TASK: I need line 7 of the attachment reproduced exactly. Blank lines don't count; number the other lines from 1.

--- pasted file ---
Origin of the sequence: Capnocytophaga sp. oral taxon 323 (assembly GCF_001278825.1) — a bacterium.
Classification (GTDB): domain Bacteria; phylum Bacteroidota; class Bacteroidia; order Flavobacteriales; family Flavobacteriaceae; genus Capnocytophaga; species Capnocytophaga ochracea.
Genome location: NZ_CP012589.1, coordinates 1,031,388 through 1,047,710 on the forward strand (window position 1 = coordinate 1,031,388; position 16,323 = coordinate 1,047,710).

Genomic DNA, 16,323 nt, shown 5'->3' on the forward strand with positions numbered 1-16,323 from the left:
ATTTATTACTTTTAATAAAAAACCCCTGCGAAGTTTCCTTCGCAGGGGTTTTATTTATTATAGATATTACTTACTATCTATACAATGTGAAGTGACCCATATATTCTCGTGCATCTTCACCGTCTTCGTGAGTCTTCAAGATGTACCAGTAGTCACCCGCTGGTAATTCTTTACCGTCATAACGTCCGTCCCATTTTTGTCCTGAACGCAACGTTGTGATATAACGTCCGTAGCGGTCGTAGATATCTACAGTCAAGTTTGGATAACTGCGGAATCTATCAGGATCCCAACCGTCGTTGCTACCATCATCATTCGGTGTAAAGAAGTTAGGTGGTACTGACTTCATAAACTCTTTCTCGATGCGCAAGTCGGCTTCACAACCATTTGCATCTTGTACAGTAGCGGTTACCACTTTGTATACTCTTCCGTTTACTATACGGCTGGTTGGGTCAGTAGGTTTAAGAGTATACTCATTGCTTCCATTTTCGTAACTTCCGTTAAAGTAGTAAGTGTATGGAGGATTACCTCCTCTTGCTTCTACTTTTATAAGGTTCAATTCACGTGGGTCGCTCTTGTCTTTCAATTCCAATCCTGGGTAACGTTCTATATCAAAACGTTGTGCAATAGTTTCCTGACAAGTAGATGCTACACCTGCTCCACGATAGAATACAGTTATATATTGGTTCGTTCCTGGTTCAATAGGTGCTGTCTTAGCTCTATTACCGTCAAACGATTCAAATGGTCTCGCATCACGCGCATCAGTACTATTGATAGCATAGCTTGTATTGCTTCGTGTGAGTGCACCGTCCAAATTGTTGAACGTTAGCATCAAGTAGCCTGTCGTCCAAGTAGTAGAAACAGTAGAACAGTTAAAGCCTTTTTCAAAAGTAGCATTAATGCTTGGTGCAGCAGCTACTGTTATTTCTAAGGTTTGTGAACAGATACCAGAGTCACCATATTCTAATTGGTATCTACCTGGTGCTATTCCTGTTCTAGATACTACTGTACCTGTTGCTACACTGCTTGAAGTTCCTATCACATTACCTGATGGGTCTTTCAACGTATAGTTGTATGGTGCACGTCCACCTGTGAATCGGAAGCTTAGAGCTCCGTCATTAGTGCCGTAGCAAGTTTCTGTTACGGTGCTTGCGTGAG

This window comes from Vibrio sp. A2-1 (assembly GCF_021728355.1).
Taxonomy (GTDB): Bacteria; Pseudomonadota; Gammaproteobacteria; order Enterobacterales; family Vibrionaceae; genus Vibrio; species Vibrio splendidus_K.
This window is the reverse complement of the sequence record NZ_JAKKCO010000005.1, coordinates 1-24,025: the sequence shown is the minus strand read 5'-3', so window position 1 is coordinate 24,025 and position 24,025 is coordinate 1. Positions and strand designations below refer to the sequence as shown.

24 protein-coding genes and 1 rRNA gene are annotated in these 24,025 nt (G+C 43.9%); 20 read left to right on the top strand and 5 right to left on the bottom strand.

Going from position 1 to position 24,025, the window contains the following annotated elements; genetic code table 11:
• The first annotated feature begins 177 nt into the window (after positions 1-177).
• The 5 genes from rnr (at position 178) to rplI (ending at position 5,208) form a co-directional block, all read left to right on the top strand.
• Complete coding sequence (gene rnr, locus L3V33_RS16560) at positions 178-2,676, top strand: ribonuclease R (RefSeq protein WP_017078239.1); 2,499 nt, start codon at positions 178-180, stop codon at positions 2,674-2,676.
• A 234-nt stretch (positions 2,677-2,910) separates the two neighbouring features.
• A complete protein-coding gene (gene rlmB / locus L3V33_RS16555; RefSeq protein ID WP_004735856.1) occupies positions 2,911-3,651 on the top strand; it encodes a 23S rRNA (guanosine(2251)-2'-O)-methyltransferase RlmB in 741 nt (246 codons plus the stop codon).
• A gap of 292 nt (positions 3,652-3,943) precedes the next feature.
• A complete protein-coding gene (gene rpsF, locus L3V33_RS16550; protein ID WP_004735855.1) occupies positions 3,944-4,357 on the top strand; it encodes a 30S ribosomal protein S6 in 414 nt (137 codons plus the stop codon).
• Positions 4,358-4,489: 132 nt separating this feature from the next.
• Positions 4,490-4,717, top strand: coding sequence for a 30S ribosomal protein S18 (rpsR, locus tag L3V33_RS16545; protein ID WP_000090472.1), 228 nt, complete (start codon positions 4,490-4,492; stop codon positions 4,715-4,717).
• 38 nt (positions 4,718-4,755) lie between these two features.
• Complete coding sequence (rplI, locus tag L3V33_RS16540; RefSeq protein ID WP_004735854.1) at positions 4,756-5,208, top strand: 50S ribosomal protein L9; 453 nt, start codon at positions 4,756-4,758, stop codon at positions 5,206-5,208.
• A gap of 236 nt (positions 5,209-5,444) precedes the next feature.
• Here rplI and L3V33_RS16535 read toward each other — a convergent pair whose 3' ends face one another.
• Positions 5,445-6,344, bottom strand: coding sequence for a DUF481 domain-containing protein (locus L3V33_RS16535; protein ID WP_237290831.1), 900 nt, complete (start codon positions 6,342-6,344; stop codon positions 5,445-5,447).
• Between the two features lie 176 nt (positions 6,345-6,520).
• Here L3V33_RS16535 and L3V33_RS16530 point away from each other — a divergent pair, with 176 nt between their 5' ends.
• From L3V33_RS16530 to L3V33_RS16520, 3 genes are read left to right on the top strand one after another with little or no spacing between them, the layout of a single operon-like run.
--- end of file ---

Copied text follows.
Taxonomy (GTDB): Bacteria; Pseudomonadota; Gammaproteobacteria; order Enterobacterales; family Vibrionaceae; genus Vibrio; species Vibrio splendidus_K.